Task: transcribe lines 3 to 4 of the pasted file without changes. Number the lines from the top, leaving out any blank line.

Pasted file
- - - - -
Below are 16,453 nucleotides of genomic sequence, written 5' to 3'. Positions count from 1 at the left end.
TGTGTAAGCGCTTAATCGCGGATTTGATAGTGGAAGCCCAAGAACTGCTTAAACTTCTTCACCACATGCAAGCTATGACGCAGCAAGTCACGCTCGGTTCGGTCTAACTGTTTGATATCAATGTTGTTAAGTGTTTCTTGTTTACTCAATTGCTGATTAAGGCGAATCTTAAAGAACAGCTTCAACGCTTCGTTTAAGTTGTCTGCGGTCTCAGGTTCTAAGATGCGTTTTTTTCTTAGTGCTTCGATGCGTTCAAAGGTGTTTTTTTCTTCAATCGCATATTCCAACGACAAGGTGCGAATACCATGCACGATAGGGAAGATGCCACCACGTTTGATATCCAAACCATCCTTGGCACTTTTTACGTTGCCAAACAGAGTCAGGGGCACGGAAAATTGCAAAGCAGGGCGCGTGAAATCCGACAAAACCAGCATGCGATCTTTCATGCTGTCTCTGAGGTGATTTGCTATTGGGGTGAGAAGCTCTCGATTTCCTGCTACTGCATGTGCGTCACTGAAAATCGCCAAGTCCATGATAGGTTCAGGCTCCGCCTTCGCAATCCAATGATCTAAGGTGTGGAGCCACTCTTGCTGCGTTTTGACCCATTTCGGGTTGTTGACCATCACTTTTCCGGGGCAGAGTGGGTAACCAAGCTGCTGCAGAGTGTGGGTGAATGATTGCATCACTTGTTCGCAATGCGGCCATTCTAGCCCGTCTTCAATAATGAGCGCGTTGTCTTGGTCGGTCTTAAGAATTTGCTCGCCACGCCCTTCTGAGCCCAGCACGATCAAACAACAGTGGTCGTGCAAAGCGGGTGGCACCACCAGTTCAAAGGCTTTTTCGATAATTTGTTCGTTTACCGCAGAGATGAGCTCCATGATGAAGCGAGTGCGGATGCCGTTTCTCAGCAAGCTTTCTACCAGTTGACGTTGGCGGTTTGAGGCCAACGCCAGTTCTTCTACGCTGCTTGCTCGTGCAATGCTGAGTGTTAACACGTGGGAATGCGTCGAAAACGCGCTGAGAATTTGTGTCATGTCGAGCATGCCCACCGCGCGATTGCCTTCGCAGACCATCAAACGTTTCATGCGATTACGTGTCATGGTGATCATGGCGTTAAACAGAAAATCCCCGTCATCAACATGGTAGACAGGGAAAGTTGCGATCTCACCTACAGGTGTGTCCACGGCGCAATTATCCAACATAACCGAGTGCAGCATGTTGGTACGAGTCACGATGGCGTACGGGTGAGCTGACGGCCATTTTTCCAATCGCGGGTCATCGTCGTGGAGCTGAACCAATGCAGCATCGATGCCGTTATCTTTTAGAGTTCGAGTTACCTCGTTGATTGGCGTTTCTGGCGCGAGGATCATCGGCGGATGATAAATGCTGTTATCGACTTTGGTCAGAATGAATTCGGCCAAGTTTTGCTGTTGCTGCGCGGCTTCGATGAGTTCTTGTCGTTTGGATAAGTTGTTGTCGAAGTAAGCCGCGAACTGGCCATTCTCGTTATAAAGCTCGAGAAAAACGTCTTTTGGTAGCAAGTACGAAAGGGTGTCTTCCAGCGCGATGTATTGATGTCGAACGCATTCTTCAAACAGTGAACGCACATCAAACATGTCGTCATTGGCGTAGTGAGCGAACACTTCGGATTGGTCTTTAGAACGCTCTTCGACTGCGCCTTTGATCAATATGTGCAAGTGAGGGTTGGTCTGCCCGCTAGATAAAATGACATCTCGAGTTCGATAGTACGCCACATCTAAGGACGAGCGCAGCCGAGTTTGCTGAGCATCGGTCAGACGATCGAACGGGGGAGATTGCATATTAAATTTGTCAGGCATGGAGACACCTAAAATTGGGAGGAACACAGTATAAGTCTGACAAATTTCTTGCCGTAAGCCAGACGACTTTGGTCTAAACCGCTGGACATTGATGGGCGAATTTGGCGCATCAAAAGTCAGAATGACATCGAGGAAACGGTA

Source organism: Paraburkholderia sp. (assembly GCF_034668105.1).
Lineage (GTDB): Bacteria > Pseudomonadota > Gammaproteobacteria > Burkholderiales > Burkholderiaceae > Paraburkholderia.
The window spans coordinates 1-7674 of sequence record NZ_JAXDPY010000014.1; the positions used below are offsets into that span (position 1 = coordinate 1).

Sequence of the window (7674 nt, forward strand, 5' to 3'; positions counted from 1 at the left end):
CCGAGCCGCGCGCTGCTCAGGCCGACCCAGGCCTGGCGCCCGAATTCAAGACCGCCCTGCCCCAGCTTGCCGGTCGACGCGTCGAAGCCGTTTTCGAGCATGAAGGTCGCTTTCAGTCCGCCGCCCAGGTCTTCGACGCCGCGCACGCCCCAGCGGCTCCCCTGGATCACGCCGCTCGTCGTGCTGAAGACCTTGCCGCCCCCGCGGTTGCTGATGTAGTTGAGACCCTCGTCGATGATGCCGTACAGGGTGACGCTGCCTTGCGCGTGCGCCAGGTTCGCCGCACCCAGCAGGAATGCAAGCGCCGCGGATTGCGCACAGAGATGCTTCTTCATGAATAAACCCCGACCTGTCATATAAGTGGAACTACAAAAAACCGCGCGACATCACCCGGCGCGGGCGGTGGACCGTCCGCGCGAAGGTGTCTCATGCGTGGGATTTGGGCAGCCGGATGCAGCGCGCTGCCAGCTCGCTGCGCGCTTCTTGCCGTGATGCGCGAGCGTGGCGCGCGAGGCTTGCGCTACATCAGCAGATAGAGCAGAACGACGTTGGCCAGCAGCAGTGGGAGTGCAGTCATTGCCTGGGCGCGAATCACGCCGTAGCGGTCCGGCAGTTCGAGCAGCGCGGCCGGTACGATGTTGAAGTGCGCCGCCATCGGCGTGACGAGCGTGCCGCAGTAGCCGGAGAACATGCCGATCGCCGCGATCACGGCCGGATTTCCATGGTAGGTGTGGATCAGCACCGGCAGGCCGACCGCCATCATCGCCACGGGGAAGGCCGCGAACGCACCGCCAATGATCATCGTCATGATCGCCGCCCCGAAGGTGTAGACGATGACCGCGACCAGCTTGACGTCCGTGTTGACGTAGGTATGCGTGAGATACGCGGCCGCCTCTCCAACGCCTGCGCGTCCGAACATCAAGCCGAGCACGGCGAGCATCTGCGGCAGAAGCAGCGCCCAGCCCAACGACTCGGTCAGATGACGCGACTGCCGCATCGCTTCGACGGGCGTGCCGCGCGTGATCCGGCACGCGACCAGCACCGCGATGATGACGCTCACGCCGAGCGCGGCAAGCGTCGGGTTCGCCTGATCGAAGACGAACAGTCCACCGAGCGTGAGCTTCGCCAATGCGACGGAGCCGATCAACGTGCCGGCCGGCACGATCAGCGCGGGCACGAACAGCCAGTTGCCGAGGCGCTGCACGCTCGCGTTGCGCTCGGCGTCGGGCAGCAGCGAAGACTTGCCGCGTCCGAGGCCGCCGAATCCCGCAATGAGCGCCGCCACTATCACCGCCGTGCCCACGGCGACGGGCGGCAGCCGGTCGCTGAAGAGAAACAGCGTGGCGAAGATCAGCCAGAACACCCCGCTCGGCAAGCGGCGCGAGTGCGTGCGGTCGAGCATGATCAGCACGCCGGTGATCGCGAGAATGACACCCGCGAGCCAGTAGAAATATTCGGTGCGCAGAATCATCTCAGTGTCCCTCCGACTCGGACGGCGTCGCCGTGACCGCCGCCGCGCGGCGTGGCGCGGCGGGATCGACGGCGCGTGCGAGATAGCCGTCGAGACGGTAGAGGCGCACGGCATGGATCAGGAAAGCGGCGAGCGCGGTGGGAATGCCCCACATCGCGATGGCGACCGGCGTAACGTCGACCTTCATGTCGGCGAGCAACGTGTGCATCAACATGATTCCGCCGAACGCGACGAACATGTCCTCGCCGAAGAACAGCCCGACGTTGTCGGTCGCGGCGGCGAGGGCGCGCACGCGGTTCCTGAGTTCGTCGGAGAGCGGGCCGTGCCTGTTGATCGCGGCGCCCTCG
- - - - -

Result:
Source organism: Paraburkholderia sp. (assembly GCF_034668105.1).
Lineage (GTDB): Bacteria > Pseudomonadota > Gammaproteobacteria > Burkholderiales > Burkholderiaceae > Paraburkholderia.